“Nature is essential for both our human as well as our economic well-being. As someone who has lived in both worlds, Mark Tercek is well positioned to take us on a guided tour of the intersection between business and the environment. With clear examples, this timely book provides a road map for smart investments and new alliances to build a sustainable and prosperous future for people and planet. Bravo!”

Luis Alberto Moreno, President, Inter-American Development Bank
“Nature has long been recognized as a source of wealth, but we have yet to give natural capital the proper weight in economic decision making. In this timely book, Mark Tercek argues persuasively that investing in conservation and sustainable use can yield huge dividends for both people and the environment.”

Stewart Brand, author of Whole Earth Discipline
“In the 1970s environmentalists and business despised each other. In this century they are often close partners. The change was brought about by leaders like Mark Tercek. His book shows how prosperity is as dependent on clean rivers as on strong bridges (both are infrastructure). GMO crops can be as welcome as restoring wildlands, since they both contribute to a healthier planet.”

David Quammen, author of Spillover and The Song of the Dodo
“The cause of conservation in the twenty-first century desperately needs sharp, sophisticated, practical minds from the world of commerce. Mark Tercek’s is clearly among the best of them.”

John Fahey, Chairman and CEO, National Geographic Society
“Mark Tercek argues with refreshing clarity and persuasiveness that we must recognize the substantial economic value in our scarce natural resources. I agree wholeheartedly that the ultimate allocation and use of these resources must be market-based, backed by wise regulation. Tercek makes his point with wonderful real-life examples and prodigious logic.”

Henry M. Paulson, Jr., former chief executive of Goldman Sachs and Treasury secretary, and chairman of the Paulson Institute
“Mark Tercek knows business and he knows the environment. We have worked together on both. This book shows us how we can bring them together to the benefit of nature and our economy.”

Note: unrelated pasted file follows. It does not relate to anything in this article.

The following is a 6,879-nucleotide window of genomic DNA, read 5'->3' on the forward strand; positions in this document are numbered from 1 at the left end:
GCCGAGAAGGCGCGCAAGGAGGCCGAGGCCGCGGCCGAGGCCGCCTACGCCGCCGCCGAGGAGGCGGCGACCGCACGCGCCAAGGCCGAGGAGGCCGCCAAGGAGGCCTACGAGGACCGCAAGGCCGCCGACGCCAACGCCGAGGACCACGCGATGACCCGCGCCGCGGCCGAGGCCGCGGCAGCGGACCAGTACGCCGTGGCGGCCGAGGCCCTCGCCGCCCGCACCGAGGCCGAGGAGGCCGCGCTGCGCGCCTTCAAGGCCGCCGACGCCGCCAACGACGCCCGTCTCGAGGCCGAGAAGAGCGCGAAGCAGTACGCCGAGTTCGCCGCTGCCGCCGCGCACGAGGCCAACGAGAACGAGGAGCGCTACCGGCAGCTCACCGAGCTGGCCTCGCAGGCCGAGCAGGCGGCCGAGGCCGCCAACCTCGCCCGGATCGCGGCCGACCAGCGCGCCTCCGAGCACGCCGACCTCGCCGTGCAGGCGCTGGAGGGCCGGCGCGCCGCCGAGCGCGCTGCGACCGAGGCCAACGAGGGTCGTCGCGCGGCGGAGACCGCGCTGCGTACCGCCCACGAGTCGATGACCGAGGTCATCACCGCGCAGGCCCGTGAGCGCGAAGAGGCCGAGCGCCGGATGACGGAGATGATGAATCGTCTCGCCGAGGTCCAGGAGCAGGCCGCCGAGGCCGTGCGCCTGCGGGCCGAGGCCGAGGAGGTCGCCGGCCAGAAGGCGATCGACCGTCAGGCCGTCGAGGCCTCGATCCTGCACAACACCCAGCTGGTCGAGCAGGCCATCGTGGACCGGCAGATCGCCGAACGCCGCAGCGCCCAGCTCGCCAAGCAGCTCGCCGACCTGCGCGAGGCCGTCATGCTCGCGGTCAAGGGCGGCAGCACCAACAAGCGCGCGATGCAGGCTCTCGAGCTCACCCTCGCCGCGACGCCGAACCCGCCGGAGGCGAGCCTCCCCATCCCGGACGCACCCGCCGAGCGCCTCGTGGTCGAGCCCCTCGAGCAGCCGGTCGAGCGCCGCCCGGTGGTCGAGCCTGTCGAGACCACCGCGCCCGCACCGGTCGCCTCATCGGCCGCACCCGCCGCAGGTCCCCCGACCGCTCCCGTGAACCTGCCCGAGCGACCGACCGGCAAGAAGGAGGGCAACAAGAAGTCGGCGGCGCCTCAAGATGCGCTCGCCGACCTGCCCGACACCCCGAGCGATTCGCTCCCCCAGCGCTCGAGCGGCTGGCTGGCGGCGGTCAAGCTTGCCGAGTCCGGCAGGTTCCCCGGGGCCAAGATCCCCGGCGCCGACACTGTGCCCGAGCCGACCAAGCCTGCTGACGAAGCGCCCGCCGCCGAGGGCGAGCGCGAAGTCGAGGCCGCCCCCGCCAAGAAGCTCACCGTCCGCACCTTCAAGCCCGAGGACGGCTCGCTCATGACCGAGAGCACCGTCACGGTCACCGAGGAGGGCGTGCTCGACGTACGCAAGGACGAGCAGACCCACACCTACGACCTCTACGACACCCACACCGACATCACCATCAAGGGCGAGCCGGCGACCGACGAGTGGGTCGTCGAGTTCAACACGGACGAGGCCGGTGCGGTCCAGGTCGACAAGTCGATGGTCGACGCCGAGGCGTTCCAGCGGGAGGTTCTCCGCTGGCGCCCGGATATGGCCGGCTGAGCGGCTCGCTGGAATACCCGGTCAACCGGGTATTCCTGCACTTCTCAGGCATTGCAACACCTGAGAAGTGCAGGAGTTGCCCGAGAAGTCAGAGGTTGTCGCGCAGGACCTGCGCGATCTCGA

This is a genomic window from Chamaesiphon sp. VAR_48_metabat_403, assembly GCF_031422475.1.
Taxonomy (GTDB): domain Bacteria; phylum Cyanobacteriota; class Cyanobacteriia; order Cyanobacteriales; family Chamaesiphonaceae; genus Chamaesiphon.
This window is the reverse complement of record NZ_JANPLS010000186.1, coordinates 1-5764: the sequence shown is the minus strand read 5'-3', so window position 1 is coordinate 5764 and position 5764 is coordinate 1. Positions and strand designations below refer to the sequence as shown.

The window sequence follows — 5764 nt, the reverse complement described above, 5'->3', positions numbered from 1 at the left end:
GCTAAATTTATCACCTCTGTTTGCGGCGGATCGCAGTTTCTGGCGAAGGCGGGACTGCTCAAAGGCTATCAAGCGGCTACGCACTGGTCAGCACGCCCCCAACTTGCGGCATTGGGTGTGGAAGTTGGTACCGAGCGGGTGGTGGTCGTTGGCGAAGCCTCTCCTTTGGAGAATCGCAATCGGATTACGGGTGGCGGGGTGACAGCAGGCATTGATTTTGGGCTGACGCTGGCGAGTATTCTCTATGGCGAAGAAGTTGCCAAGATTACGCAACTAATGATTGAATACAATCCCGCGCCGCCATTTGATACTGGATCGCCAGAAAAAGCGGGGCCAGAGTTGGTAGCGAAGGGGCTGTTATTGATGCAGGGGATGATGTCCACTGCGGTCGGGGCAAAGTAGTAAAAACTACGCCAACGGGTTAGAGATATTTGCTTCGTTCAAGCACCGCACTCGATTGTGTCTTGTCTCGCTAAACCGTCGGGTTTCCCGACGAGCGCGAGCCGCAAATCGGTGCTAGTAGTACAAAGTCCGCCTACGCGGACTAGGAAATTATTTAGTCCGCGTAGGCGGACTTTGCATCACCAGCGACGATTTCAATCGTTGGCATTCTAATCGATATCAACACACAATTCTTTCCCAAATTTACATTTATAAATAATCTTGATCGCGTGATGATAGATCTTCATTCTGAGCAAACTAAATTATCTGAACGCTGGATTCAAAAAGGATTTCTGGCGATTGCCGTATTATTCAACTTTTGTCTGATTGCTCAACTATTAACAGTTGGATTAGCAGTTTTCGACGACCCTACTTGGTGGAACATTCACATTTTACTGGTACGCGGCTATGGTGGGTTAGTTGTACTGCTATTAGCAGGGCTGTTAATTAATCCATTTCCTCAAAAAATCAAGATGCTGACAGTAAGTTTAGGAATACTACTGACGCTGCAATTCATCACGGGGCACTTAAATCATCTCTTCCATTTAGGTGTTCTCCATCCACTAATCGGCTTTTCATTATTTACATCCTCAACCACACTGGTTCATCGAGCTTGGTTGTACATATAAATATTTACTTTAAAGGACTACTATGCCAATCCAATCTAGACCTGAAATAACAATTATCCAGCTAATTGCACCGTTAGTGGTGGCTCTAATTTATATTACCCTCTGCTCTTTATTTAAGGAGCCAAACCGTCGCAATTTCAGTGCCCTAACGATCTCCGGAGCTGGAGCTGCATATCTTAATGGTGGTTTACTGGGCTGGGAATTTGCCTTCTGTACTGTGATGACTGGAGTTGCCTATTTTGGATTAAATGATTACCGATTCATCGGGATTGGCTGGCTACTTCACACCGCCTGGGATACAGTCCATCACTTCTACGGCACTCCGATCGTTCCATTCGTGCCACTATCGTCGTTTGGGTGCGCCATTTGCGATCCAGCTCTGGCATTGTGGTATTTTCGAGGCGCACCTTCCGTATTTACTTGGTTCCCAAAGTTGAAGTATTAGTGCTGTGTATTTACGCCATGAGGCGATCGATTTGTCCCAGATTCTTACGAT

Morton Schapiro, Professor of Economics and President, Northwestern University
“This is an important book for environmentalists, investment bankers, and everyone else. It presents a compelling case that investing in nature is a great deal—not just morally but economically as well. It is in all of our enlightened self-interest to take this book very seriously.”

Bill McKibben, Schumann Distinguished Scholar, Middlebury College, and author of Eaarth
“There are probably more important reasons to protect the natural world, but as this book makes clear, it’s economic folly to keep wasting our one sweet planet. It’s worth infinitely more than economists have traditionally taught—infinitely more!”

Edward O. Wilson, Harvard University Research Professor, Emeritus, and author of The Social Conquest of Earth
“In Nature’s Fortune, Mark Tercek and Jonathan Adams expertly articulate the interdependence of our economy and nature’s economy, and the practiced ways both can be saved in perpetuity.”

Walter Isaacson, President and CEO, The Aspen Institute, and author of Steve Jobs
“This is a critically important book that comes at just the right moment. The business community is coming to understand the value—and the necessity—of protecting the environment. Now, the environmental community needs to talk about nature using the language of business: assets, risks, and innovation. Nature’s Fortune is the guidebook that can move environmentalism to this next level.”

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Product Details

  • Hardcover: 272 pages
  • Publisher: Basic Books (April 9, 2013)
  • Language: English
  • ISBN-10: 0465031811
  • ISBN-13: 978-0465031818
  • Product Dimensions: 6.2 x 1.4 x 9.3 inches
  • Shipping Weight: 1 pounds (View shipping rates and policies)
  • Average Customer Review: 4.5 out of 5 stars  See all reviews (36 customer reviews)
  • Amazon Best Sellers Rank: #599,816 in Books (See Top 100 in Books)

Customer Reviews

Top Customer Reviews

By Srikumar S. Rao VINE VOICE on March 28, 2013
Format: Hardcover Verified Purchase
What is an investment banker doing as head of an organization devoted to preserving nature? That was the exact question posed to Mark Tercek by Russell Train, the former head of the Environmental Protection Agency. And it is the starting anecdote in the book. Tercek made his mark as a senior executive at Goldman Sachs - an organization known more for its bottom-line orientation than its desire to do good for the world. But it was at Goldman that he became aware that protecting nature is a good investment. There were many occasions when improving its environmental record helped a company bolster its financial results. As Tercek freely admits, "Our primary motivation was not philanthropy or corporate social responsibility, important as they are, but purely business."